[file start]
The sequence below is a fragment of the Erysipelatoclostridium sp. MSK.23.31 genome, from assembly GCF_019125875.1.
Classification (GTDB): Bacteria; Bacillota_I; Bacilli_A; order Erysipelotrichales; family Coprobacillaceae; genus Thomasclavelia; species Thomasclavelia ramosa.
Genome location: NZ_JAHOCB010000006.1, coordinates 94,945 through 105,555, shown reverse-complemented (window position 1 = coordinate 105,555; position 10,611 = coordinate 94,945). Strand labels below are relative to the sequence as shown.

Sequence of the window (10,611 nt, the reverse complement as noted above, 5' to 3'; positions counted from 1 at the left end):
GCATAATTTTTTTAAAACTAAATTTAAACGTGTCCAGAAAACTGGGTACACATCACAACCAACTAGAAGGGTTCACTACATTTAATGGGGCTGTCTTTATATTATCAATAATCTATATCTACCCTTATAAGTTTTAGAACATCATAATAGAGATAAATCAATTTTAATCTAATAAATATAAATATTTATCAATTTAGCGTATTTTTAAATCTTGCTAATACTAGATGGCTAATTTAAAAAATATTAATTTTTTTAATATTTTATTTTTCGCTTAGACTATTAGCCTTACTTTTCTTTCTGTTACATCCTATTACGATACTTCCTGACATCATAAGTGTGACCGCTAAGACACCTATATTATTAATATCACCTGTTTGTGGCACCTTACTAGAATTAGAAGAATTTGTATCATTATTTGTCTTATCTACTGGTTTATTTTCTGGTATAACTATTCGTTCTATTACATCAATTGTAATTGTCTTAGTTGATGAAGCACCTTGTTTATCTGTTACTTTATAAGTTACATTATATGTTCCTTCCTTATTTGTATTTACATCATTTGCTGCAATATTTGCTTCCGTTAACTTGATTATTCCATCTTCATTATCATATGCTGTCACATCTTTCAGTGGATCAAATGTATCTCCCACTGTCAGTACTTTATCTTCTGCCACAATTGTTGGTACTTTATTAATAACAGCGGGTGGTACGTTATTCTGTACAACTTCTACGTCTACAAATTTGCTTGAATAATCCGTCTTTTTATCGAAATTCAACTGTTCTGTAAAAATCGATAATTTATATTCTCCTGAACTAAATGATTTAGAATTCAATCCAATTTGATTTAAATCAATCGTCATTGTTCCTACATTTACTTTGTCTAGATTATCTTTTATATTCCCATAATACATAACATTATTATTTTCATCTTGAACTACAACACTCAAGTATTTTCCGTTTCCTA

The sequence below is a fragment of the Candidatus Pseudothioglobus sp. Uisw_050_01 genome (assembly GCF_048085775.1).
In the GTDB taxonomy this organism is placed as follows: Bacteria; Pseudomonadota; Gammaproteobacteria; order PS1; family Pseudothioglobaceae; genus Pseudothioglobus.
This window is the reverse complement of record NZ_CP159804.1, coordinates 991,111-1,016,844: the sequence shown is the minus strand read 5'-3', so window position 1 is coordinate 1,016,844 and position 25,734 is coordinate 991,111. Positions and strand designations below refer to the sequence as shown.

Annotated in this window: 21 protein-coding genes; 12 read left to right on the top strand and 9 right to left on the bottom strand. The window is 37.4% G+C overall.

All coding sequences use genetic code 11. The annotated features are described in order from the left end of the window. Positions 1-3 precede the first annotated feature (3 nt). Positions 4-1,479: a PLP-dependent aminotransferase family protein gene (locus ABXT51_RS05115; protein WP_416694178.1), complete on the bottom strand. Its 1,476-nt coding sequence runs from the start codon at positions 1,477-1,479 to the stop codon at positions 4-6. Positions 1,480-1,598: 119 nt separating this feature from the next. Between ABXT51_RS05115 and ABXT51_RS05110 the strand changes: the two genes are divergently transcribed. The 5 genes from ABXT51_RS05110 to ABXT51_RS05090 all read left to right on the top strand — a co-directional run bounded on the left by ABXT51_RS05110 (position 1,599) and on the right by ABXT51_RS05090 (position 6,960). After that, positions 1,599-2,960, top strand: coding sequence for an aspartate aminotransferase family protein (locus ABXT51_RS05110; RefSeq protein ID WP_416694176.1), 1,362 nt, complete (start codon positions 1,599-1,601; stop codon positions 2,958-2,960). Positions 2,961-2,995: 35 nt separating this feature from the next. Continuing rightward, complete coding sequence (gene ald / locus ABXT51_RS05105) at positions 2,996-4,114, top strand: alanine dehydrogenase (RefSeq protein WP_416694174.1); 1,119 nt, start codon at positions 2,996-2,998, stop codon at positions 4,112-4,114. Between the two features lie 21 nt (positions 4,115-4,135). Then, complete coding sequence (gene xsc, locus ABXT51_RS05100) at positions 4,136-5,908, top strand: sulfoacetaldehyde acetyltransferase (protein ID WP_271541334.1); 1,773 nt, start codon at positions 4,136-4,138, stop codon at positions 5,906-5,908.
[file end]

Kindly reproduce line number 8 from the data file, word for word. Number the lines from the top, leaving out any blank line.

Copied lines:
This window is the reverse complement of record NZ_CP159804.1, coordinates 991,111-1,016,844: the sequence shown is the minus strand read 5'-3', so window position 1 is coordinate 1,016,844 and position 25,734 is coordinate 991,111. Positions and strand designations below refer to the sequence as shown.